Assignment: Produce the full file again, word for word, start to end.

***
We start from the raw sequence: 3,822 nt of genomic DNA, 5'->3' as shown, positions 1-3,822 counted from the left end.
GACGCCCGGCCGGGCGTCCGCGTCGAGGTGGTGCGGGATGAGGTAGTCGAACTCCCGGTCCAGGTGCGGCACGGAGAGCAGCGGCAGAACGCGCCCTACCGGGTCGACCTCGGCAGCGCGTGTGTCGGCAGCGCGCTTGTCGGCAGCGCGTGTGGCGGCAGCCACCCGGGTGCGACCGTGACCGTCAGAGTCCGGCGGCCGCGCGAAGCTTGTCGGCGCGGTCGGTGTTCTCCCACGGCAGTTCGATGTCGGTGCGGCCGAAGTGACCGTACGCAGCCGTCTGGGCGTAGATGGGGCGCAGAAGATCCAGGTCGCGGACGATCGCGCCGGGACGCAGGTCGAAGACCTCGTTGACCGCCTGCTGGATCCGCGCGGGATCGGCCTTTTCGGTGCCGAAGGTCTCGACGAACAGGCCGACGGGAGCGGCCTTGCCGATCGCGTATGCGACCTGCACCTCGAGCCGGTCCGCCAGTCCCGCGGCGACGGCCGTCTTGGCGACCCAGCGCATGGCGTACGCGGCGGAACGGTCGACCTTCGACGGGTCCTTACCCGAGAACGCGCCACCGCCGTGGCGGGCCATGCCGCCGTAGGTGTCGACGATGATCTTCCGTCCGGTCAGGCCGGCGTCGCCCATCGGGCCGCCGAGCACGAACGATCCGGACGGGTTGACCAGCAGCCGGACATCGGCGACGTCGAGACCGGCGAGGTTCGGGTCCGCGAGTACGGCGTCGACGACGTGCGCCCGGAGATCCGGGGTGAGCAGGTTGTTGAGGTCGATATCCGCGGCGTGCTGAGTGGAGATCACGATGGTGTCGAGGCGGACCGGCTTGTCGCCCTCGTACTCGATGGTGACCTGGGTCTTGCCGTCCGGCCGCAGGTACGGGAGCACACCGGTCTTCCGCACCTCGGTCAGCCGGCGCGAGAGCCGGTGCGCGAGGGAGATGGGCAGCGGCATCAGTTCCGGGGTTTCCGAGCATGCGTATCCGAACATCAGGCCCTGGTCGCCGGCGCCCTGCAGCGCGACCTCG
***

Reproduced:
We start from the raw sequence: 3,822 nt of genomic DNA, 5'->3' as shown, positions 1-3,822 counted from the left end.
GACGCCCGGCCGGGCGTCCGCGTCGAGGTGGTGCGGGATGAGGTAGTCGAACTCCCGGTCCAGGTGCGGCACGGAGAGCAGCGGCAGAACGCGCCCTACCGGGTCGACCTCGGCAGCGCGTGTGTCGGCAGCGCGCTTGTCGGCAGCGCGTGTGGCGGCAGCCACCCGGGTGCGACCGTGACCGTCAGAGTCCGGCGGCCGCGCGAAGCTTGTCGGCGCGGTCGGTGTTCTCCCACGGCAGTTCGATGTCGGTGCGGCCGAAGTGACCGTACGCAGCCGTCTGGGCGTAGATGGGGCGCAGAAGATCCAGGTCGCGGACGATCGCGCCGGGACGCAGGTCGAAGACCTCGTTGACCGCCTGCTGGATCCGCGCGGGATCGGCCTTTTCGGTGCCGAAGGTCTCGACGAACAGGCCGACGGGAGCGGCCTTGCCGATCGCGTATGCGACCTGCACCTCGAGCCGGTCCGCCAGTCCCGCGGCGACGGCCGTCTTGGCGACCCAGCGCATGGCGTACGCGGCGGAACGGTCGACCTTCGACGGGTCCTTACCCGAGAACGCGCCACCGCCGTGGCGGGCCATGCCGCCGTAGGTGTCGACGATGATCTTCCGTCCGGTCAGGCCGGCGTCGCCCATCGGGCCGCCGAGCACGAACGATCCGGACGGGTTGACCAGCAGCCGGACATCGGCGACGTCGAGACCGGCGAGGTTCGGGTCCGCGAGTACGGCGTCGACGACGTGCGCCCGGAGATCCGGGGTGAGCAGGTTGTTGAGGTCGATATCCGCGGCGTGCTGAGTGGAGATCACGATGGTGTCGAGGCGGACCGGCTTGTCGCCCTCGTACTCGATGGTGACCTGGGTCTTGCCGTCCGGCCGCAGGTACGGGAGCACACCGGTCTTCCGCACCTCGGTCAGCCGGCGCGAGAGCCGGTGCGCGAGGGAGATGGGCAGCGGCATCAGTTCCGGGGTTTCCGAGCATGCGTATCCGAACATCAGGCCCTGGTCGCCGGCGCCCTGCAGCGCGACCTCG